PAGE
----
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Anna Netrebko - Opera Arias
Bonus:

The Making of the Film: Anna Netrebko. The Woman – The Voice [14:44]
Anna Netrebko (soprano)
Elina Garanca (mezzo)(CD tr. 5), David Aronson (harpsichord) (CD tr. 1)
Wiener Staatsopernchor
Wiener Philharmoniker/Gianandrea Noseda
rec. Musikverein, Grosser Saal, March 2003.
DVD directed and choreographed by Vincent Paterson
Texts and English translations enclosed
DEUTSCHE GRAMMOPHON 00289 477 7566 [62:59 + 40:38]
Experience Classicsonline



CD
Wolfgang Amadeus MOZART (1756 – 1791)

Idomeneo:
1. Quando avran fine omai … Padre, germani, addio! [7:23]
Don Giovanni:
2. Crudele? – Ah no, mio bene! … Non mi dir, bell’idol mio [6:37]
Hector BERLIOZ (1803 – 1869)

Benvenuto Cellini:
3. Les belles fleurs! … Quand j’aurai votre âge [7:44]
Jules MASSENET (1842 – 1912)

Manon:
4. Suis-je gentile ainsi? … Je marche sur tous les chemins … (Gavotte) Obéissons, quand leur voix appelle [6:35]
Gaetano DONIZETTI (1797 – 1848)

Lucia di Lammermoor:
5. Ancor non giunse! … Regnava nel silenzio [12:42]
Vincenzo BELLINI (1801 – 1835)

La sonnambula:
6. Care compagne, e voi, teneri amici … Come per me sereno [7:44]
Charles GOUNOD (1818 – 1893)

Faust:
7. Les grands seigneurs ont seuls des airs si resoles – Air des bijoux Ah! je ris de me voir (Jewel Song) [6:28]
Antonín DVOŘÁK (1841 – 1904)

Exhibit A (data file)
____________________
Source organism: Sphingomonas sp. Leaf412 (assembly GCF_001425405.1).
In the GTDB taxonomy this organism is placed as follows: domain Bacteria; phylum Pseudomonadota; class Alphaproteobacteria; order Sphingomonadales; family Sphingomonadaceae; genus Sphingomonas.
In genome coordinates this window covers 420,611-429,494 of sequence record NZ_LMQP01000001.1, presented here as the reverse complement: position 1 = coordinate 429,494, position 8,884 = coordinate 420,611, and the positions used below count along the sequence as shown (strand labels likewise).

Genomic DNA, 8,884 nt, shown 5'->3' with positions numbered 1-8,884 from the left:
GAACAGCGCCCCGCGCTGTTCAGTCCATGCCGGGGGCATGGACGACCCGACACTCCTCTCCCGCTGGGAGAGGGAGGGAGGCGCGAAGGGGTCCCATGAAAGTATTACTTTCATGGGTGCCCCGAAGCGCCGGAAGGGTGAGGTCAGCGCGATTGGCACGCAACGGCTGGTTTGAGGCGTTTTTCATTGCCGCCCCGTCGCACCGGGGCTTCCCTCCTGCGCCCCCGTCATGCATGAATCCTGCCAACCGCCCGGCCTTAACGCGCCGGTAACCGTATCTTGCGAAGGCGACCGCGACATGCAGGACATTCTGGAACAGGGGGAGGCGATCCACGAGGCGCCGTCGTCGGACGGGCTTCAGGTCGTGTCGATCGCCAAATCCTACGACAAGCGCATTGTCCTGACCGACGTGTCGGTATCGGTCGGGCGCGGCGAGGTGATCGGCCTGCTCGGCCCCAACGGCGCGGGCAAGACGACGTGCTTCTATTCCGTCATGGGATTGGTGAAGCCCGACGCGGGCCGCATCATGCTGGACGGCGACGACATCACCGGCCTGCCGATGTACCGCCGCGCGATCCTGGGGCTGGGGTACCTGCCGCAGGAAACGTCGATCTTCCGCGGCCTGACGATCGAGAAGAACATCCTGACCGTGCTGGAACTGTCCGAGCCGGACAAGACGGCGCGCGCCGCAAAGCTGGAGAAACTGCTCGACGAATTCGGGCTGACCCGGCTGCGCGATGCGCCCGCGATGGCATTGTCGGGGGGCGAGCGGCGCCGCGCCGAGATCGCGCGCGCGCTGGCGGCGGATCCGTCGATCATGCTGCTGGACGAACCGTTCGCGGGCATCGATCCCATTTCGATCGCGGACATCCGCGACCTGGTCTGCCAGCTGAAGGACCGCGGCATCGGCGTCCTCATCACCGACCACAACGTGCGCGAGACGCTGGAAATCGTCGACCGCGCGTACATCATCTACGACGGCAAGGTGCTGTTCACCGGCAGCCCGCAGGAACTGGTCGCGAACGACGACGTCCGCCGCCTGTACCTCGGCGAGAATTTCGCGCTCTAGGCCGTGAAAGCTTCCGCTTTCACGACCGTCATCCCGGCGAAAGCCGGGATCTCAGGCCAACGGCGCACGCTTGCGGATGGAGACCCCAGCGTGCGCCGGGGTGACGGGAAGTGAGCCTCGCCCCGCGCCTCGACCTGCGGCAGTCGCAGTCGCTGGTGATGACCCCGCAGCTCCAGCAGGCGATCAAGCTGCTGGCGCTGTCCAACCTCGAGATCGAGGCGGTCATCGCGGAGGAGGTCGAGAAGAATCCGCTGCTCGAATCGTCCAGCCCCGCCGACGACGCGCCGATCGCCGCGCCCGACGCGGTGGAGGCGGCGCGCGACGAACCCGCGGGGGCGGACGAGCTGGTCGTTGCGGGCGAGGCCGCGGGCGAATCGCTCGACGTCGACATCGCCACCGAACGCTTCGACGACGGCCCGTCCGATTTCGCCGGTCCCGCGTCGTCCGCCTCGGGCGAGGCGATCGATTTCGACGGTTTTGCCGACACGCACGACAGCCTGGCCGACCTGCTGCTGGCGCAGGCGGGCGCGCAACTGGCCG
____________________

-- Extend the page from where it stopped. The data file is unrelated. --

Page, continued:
Rusalka:
8. Měsíčku na nebi hlubokém (Song to the Moon) [5:07]
Giacomo PUCCINI (1858 – 1924)

La bohème:
9. Quando men vo (Musetta’s Waltz) [2:39]
DVD
Charles GOUNOD (1818 – 1893)

Faust:
1. Air des bijoux Ah! je ris de me voir (Jewel Song) [4:04]
Giacomo PUCCINI (1858 – 1924)

La bohème:
2. Quando men vo (Musetta’s Waltz) [3:22]
Wolfgang Amadeus MOZART (1756 – 1791)

Don Giovanni:
3. Crudele? – Ah no, mio bene! … Non mi dir, bell’idol mio [6:31]
Vincenzo BELLINI (1801 – 1835)

La sonnambula:
4. Care compagne, e voi, teneri amici … Come per me sereno [6:54]
Antonín DVOŘÁK (1841 – 1904)

Rusalka:
5. Měsíčku na nebi hlubokém (Song to the Moon) [5:03]

This CD was Anna Netrebko’s first solo recital and it was recorded in 2003. When it now appears again it is for a handful of the arias, their third packaging in less than five years. A couple of years ago there was a disc which was compiled from her first two recitals, to which had been added a few excerpts from her complete La traviata, a duet with Joseph Calleja from his second recital and a never before issued aria from one of the first sessions. The present set is actually a straight reissue in harness with a DVD showing her in five of the arias from the CD and filmed roughly at the same time. Offered at a special price this as good an opportunity as any to acquire this superb recital and get Ms Netrebko ‘on film’ at the same time. David C. F. Wright waxed lyrical about the original issue (review). I was just as enthusiastic about the above-mentioned compilation (review) but also advised readers to buy the two original recitals instead – and here is one of them!